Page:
American Orthodoxy and Its Discontents

By Lawrence Grossman
Friday, May 27, 2011

A "case study in institutional decay": that description of Orthodox Judaism in America was offered in 1955 by the late sociologist Marshall Sklare. It has long since entered the gallery of scholarly misjudgments, acknowledged as such by Sklare when events turned out to belie his assessment. But when he offered it, Sklare was simply expressing the conventional wisdom. So burdened was postwar Orthodoxy by the stigma of immigrant origins and cultural backwardness that even some of its own leaders had tried changing the movement's name to something less offensive, like "traditional." As far as anyone could see, the Orthodox younger generation, when not rejecting traditional Jewish practice altogether, was defecting to the Conservative synagogues then proliferating in the suburbs.

Today we live in a different world. Orthodoxy is the only form of Judaism that is exuding self-confidence, that holds its own demographically, and whose children, for the most part, are steeped in Jewish knowledge, unambiguously identified with the Jewish collective enterprise, and devoted to the state of Israel.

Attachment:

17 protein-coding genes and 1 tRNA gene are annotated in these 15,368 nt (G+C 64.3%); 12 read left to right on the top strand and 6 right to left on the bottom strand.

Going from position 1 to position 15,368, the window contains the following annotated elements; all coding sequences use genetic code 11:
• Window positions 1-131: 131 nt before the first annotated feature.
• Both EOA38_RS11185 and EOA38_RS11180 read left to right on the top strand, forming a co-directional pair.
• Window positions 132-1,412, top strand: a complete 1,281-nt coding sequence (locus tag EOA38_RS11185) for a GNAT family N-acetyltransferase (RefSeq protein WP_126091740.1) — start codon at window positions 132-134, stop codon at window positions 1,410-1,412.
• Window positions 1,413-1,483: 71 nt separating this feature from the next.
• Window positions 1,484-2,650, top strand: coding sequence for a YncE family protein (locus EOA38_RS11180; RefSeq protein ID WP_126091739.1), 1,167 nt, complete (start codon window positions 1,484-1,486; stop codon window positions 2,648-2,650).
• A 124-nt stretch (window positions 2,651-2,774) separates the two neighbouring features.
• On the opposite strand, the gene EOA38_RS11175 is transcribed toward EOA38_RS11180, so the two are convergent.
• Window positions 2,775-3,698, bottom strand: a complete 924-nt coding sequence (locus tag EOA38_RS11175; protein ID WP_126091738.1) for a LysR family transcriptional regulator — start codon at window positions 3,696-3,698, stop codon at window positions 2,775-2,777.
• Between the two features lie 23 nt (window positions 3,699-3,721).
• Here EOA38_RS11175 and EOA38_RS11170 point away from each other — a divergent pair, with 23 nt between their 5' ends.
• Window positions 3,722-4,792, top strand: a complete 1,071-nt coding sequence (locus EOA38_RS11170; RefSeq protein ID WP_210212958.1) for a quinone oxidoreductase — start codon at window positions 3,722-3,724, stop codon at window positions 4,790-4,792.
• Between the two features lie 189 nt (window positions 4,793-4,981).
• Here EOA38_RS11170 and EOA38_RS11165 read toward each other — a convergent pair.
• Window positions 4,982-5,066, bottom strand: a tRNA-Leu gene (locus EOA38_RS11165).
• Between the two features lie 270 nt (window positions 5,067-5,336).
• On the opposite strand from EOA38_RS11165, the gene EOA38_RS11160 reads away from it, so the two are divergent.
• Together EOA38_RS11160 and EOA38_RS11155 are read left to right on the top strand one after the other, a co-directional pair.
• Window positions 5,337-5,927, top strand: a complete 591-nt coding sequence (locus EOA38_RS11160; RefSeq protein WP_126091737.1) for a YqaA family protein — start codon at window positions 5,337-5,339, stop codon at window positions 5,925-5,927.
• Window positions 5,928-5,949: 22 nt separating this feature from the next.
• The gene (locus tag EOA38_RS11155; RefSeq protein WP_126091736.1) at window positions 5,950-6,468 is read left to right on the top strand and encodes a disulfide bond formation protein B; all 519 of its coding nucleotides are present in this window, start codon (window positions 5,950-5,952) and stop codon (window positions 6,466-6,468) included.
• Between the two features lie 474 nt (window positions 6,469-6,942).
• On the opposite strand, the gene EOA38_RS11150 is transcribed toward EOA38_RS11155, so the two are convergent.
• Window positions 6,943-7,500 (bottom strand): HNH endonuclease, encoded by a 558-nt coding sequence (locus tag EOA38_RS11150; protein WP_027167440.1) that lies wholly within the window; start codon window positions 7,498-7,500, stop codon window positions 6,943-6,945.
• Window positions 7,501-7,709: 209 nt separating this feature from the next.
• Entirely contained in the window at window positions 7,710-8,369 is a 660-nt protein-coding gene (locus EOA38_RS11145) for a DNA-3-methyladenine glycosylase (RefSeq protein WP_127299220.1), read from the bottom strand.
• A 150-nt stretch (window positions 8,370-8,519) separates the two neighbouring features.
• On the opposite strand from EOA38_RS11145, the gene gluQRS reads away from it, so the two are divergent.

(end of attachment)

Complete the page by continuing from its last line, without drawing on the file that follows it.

No less striking, these signs of health and renewal appear even as, internally, the Orthodox world has become increasingly polarized. Many participate fully in the mainstream of American life, occupying positions that range from Democratic candidate for Vice-President in 2000 to college professors, hedge-fund managers, prominent lawyers, and everything in between; at the same time, the lives of others are marked by zealous religious observance, cultural isolation, and reluctance to associate with non-Orthodox Jews.        

These realities are well documented. Largely unaddressed by historians is the process by which American Orthodoxy moved in the course of a half-century from a place on the endangered-species list to becoming the Jewish denomination most likely to succeed, even though beset by real difficulties of its own. That lacuna has now become much smaller thanks to the late Benny Kraut.

In an erudite and exciting book, Kraut, who served as chairman of the Judaic Studies department at Queens College in New York, traces the fortunes of a single organized group of Orthodox college activists from its formation in 1960 until its collapse twenty years later. In Kraut's capable hands, the challenges, internal conflicts, successes, and failures of this group, known as Yavneh, become a microcosm of the broader community, mirroring the transformation of American Orthodoxy itself.